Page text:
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HW News - AMD Navi GPU Price Cut Pre-Launch, Ray Tracing & Peltier Cooling Patents

Posted on July 6, 2019

Although we're at the end of the hardest testing cycle we've ever had, with many nights spent sleeping in the office (if sleeping at all), we're not even close to the end of it. There'll be follow-up and additional product testing throughout the next week, and that's all because of the joint launches of NVIDIA Super and AMD Navi GPUs, mixed in most importantly with AMD Ryzen 3000-series CPUs. New architectures take the longest to test, predictably, as everything we know has to be rebenchmarked to establish new behaviors in the processors. Anyway, with all of that, there's still news to cover. Show notes are after the embed.


AMD Drops Navi Prices Already

AMD reacted to NVIDIA Super today by officially announcing a GPU price cut to the 5700 XT, 5700 XT 50 (the special edition), and 5700. Each card has been cut by $50, coming down to $450 for the 5700 XT 50, $400 for the RX 5700 XT, and $350 for the RX 5700. Although some seem to have been fooled into thinking this was some extra-dimensional chess move by AMD to “bait” NVIDIA into launching Super and setting prices, we’ve spoken with insiders and have learned that this is reactionary to NVIDIA Super. Board partners in particular were caught by surprise. We’ll determine if it was a necessary move when we review the 5700 XT, which launches on Sunday, July 7. No shareholder wants to see a price cut before launch and it’s not great optics, functionally, to say “we were going to rake-in margin if NVIDIA didn’t check us.”

Regardless of what Jedi-like mindgames people think are being played between two companies that know everything about each other months in advance of the public, the good news is that prices have come down, and that will ultimately benefit everybody. It’s good to see a lively GPU market, something the CPU market has benefited from over the past two years. We look forward to reviewing these parts.


Speaking of, we’ve been buried in products to test since just before NVIDIA Super. AMD is launching something like 8 CPUs, with APUs mixed in there, 2 GPUs, and NVIDIA launched two GPUs. It’s been the busiest week in the history of GamersNexus, but we are dead-set on delivering launch-day reviews for several of the most pertinent products. Typically, readers can expect reviews on product launch days.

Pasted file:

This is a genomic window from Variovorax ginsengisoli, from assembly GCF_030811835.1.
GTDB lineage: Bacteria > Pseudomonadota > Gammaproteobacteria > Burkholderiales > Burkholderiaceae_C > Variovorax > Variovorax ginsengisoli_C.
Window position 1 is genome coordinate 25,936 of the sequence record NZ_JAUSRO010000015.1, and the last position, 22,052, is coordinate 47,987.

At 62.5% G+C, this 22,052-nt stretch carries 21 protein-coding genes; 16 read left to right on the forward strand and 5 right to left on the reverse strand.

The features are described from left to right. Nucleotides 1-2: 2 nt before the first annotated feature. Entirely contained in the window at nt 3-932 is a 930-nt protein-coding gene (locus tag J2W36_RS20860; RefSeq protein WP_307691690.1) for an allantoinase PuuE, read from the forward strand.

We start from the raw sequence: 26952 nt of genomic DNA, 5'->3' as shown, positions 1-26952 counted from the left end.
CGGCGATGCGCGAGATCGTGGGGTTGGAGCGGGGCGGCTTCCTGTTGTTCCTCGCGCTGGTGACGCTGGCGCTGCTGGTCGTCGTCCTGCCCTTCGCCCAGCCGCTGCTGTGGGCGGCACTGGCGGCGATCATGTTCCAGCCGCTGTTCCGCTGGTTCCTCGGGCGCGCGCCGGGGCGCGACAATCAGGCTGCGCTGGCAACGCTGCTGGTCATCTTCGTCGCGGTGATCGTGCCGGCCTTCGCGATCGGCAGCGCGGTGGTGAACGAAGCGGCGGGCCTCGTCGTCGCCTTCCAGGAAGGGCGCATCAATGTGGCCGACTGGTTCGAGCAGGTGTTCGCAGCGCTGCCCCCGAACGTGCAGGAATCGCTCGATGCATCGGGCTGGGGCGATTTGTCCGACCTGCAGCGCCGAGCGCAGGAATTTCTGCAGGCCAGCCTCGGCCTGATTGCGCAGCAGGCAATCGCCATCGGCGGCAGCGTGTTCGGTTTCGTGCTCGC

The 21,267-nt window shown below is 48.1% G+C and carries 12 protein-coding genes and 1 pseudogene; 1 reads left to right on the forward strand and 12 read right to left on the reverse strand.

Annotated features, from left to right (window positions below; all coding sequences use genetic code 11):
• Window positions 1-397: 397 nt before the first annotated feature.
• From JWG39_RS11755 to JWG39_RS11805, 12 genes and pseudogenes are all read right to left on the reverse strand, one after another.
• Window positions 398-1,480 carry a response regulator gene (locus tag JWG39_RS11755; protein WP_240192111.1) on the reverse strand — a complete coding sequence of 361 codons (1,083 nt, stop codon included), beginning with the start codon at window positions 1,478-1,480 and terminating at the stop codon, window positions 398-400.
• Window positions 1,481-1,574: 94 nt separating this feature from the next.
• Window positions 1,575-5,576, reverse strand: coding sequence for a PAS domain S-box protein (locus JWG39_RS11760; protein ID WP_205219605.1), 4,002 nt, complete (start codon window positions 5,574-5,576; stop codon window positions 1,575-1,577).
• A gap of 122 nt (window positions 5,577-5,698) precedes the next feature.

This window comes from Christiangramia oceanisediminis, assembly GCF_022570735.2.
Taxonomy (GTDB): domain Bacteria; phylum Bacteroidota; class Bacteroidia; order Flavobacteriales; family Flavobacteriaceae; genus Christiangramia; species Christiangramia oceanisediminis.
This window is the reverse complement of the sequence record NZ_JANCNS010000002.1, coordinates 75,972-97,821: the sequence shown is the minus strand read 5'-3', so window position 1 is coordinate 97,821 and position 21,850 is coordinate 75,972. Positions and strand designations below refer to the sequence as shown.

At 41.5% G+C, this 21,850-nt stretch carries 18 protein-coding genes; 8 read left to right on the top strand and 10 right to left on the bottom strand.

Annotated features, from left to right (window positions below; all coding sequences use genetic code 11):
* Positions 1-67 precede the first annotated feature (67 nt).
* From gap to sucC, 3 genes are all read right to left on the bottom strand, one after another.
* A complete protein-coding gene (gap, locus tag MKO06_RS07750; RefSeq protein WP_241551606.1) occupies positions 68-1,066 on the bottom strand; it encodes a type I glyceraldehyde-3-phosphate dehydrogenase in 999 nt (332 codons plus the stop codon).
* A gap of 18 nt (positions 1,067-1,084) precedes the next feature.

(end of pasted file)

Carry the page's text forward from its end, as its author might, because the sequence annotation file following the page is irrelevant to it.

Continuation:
Japan Power Outage Sees NAND Suspension

An unexpected power outage in the Yokkaichi region of Japan has affected facilities operated jointly by Western Digital and Toshiba Memory. The power outage, lasting roughly 13 minutes, happened on June 15th, and has forced Western Digital and Toshiba to partially suspend operations; operations are expected to resume as normal by mid-July.

According to Western Digital’s assessment of the incident, at least 6 exabytes of NAND will be lost. “The company currently expects the incident will result in a reduction of Western Digital's flash wafer availability of approximately 6 exabytes, the majority of which is expected to be contained in the first quarter of fiscal year 2020,” says Westen Digital via press release. Toshiba didn’t disclose how much of its own NAND was affected, but some estimates peg the number to be around 9 exabytes.

Revenue and profit loss aside, TrendForce points out how this will impact client confidence in the companies. “A fallout that Toshiba and Western Digital can expect is some loss of confidence from their downstream clients. The reliability of their production lines is now under doubt as the base is not resuming normal operation as quickly as can be reasonably expected for a leading-edge semiconductor plant,” says TrendForce.


AMD Ray Tracing Patent


AMD filed a new patent on June 27, entitled “Texture Processor Based Ray Tracing Acceleration Method and System.” The patent’s abstract states, quote, “the system includes a shader, texture processor, and cache, which are interconnected. The texture processor includes a texture address unit, a texture cache processor, a filter pipeline unit, and a ray intersection engine. The shader sends a texture instruction which contains ray data and a pointer to a bounded volume hierarchy node to the texture address unit. The texture cache processor uses an address provided by the texture address unit to fetch BVH node data from the cache. The ray intersection engine performs ray-BVH node type intersection testing using the ray data and the BVH node data. The intersection testing results and indications for BVH traversal are returned to the shader via a texture data return path. The shader reviews the intersection results and the indications to decide how to traverse the next BVH node.”